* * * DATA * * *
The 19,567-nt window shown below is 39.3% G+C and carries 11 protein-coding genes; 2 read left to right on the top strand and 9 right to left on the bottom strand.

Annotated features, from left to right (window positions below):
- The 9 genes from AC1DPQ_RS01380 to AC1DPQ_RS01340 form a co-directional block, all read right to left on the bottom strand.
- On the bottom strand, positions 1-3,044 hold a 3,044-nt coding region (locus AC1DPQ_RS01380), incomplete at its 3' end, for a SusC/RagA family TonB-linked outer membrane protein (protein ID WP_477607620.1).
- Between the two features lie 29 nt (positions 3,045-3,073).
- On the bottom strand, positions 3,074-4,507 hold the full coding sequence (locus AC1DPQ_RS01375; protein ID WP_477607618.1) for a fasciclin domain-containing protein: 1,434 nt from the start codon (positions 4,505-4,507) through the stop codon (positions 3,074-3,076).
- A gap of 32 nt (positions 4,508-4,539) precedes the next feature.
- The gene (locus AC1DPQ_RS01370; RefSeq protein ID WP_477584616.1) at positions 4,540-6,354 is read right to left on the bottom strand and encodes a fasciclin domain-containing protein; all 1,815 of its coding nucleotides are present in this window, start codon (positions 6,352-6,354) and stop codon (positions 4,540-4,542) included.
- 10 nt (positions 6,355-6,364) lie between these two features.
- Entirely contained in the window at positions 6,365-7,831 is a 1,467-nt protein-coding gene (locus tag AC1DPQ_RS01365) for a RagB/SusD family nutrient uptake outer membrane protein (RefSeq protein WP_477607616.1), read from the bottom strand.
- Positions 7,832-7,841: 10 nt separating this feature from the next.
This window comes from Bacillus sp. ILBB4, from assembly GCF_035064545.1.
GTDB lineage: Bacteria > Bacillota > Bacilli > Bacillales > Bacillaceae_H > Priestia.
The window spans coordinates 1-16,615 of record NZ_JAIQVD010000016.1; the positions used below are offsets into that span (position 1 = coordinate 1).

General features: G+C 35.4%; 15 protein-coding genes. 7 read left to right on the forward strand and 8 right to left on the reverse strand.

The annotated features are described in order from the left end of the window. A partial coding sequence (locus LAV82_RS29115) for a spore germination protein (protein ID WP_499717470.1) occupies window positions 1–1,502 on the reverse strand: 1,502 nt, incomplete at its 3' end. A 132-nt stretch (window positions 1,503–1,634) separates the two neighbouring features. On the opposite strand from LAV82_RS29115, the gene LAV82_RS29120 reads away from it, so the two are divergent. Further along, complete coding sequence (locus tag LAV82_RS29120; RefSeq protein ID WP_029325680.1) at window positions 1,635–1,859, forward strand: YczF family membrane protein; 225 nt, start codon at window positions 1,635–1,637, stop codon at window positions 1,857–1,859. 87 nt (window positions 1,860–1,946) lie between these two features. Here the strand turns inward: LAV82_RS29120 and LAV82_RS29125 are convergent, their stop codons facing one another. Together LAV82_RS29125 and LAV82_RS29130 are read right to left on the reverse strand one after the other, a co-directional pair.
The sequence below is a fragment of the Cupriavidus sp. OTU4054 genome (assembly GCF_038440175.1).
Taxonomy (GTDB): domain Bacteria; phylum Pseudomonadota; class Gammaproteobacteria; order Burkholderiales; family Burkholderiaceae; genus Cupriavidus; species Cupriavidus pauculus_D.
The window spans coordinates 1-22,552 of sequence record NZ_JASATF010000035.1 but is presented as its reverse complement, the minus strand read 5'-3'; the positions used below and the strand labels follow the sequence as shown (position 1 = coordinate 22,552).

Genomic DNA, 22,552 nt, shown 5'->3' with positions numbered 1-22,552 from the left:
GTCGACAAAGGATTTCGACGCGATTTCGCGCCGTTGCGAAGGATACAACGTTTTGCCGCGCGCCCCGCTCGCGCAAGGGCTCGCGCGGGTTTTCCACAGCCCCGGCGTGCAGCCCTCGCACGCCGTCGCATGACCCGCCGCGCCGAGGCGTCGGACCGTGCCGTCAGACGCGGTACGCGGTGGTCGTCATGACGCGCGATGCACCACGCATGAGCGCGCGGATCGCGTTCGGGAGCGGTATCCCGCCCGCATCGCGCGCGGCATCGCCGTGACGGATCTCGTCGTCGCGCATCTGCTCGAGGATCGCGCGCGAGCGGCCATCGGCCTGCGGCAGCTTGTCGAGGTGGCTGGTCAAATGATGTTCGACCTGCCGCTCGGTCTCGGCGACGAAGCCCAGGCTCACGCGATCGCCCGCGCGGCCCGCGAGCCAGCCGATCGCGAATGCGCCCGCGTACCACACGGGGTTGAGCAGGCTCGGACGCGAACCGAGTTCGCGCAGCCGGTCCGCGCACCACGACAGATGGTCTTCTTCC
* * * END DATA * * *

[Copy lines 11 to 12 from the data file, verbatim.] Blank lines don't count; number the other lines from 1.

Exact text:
- Positions 7,832-7,841: 10 nt separating this feature from the next.
This window comes from Bacillus sp. ILBB4, from assembly GCF_035064545.1.